The knee-jerk travel bans imposed late last year in response to Omicron were inconvenient for many – particularly given the holiday season.
But they were also deeply destructive: separating families and loved ones; undercutting businesses and livelihoods; and causing further economic losses.
While most countries have lifted the restrictions, the ripple effects will continue to be felt for months to come. And it is important that we understand the costs, so that we exercise greater care as we deal with future variants.
South African resident, Nonye Mpho Omotola, was one of millions of people who were affected.
“I live in Johannesburg and had been hoping to travel to Nigeria to see my father, who was ill earlier in 2021, before the discovery of the Omicron variant. However, my plans to see him were scuppered when travel between Nigeria and South Africa was banned. Unfortunately, my father, whom I was very close to, has since passed away.”
Omotola, who is fully vaccinated, also tried to get to the UK to visit her mother who suffers from dementia and lives in a care home. “Trying to explain to her that I can’t visit her due to a global pandemic and because the UK placed South Africa on a ‘red’ travel list was very difficult,” she admits.
The personal losses are only compounded by the economic ones. Prior to the pandemic, South Africa’s tourism sector supported approximately 800 000 jobs and contributed more than R130 billion to the country’s economy. Covid-19 and its variants decimated the sector.
When Omicron was discovered – by South African scientists, no less! – the red-listing of South Africa by more than 70 countries exacerbated the damage.
The Tourism Business Council of South Africa estimates that the South African tourism sector lost approximately R26 million for every day that it remained on the UK’s red list. Prior to that, the discovery of the Beta variant resulted in South Africa being placed on the UK’s red list for almost 10 months and cost the South African economy an estimated R8 billion in lost tourism spend.
We now know that Omicron and Beta were already circulating in many parts of the world before South African scientists identified them. Omicron was in the UK at least four days before South Africa raised the alarm to the World Health Organisation (WHO).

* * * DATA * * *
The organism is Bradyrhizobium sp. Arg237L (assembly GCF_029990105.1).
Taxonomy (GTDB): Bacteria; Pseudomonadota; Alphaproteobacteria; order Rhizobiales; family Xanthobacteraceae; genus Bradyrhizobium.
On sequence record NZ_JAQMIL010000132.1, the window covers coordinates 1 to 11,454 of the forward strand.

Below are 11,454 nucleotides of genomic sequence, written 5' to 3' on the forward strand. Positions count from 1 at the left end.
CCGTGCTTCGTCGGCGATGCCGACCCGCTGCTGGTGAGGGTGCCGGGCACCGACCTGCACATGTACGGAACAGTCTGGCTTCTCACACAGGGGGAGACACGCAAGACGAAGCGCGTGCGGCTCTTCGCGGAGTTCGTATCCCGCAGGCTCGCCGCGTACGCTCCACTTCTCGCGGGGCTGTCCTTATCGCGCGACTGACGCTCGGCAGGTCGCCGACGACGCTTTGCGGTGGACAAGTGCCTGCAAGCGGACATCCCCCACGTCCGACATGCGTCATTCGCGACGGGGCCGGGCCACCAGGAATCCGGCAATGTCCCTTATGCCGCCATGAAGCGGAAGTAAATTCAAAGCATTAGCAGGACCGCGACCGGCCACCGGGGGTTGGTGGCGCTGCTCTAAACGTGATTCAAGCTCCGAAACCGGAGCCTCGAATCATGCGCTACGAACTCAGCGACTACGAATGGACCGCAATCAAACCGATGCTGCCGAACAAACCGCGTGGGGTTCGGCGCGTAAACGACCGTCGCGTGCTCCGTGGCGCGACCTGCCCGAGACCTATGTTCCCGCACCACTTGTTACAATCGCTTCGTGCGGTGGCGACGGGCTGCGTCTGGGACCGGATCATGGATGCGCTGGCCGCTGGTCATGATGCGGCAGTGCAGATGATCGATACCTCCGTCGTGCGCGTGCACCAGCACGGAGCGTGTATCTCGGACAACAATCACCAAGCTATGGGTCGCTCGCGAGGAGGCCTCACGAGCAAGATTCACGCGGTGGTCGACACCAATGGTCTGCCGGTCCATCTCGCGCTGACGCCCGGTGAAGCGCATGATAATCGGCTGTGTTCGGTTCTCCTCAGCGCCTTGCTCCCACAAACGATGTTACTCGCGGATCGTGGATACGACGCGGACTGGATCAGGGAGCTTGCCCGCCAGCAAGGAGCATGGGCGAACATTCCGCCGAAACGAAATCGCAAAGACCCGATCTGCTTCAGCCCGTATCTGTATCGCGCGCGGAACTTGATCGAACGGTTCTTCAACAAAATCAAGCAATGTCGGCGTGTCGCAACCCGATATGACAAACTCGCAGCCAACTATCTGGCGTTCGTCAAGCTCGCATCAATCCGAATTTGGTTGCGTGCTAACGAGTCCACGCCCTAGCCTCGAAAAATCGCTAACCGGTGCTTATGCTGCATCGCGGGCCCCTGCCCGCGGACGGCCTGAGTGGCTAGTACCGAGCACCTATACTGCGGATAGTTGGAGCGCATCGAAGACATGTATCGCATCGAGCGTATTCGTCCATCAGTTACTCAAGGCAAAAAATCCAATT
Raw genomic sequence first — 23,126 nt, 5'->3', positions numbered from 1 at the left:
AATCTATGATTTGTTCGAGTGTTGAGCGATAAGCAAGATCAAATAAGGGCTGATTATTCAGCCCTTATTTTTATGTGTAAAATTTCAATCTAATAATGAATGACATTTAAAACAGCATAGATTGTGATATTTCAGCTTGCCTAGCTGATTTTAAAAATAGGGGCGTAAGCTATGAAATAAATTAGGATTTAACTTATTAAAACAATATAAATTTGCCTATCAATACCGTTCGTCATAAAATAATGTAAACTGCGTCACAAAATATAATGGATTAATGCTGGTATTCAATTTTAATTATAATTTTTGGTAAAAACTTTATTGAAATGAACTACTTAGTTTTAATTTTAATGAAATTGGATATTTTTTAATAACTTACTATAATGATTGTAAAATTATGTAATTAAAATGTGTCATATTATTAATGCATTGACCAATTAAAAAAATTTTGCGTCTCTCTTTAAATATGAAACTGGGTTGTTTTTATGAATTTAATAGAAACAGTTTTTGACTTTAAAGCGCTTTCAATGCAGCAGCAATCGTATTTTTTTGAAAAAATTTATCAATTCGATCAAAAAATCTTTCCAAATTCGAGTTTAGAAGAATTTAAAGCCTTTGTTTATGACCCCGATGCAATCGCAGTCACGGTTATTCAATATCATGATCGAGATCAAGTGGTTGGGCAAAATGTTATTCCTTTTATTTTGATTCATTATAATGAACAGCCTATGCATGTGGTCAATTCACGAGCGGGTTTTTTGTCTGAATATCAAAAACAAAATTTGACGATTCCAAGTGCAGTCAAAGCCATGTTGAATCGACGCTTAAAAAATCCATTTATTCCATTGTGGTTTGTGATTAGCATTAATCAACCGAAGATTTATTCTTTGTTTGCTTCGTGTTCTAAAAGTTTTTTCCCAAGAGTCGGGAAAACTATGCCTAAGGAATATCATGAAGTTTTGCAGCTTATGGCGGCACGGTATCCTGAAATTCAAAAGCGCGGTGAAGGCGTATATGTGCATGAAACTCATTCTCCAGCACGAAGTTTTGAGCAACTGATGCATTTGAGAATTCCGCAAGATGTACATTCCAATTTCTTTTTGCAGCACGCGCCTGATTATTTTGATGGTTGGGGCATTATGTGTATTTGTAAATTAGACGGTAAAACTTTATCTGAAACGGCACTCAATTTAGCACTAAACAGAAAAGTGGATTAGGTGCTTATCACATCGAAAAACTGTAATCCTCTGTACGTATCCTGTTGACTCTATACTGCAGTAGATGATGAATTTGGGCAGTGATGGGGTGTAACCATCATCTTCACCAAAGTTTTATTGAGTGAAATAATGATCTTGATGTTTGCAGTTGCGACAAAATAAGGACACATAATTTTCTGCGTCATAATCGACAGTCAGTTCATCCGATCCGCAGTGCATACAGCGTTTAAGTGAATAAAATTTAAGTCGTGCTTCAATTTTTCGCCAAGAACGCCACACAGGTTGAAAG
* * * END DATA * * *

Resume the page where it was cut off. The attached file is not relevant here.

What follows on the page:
It was in the Netherlands a week before and in Canada’s Nova Scotia wastewater several weeks before. Yet South African travellers were among the most restricted travellers globally in the first half of 2021.
The costs of travel bans are wide-ranging, with multiple human and economic dimensions. As tourism, hospitality and adjacent sectors are affected, it costs jobs and livelihoods.
South Africa’s commercial film production sector, for example, lost more than 100 projects valued at an estimated R500 million leaving local freelance crew, models and actors without an income.
These costs are not necessary. The World Health Organisation and Africa CDC have been clear that blanket travel bans do not prevent the spread of the virus.
Countries must make this a part of the careful calculus that goes into the difficult decisions around how to contain the virus.
“Rather than imposing a knee-jerk travel ban, countries need to have a proper rationale for imposing a travel ban; particularly if travellers are fully vaccinated,” agrees Weaver. “It’s a different debate when unvaccinated travellers are concerned. All indications are that it is going to become increasingly difficult to travel if you are unvaccinated.”
[This article is part of a series on Covid-19 in Africa courtesy Africa CDC in partnership with the Mastercard Foundation under the Saving Lives and Livelihoods initiative]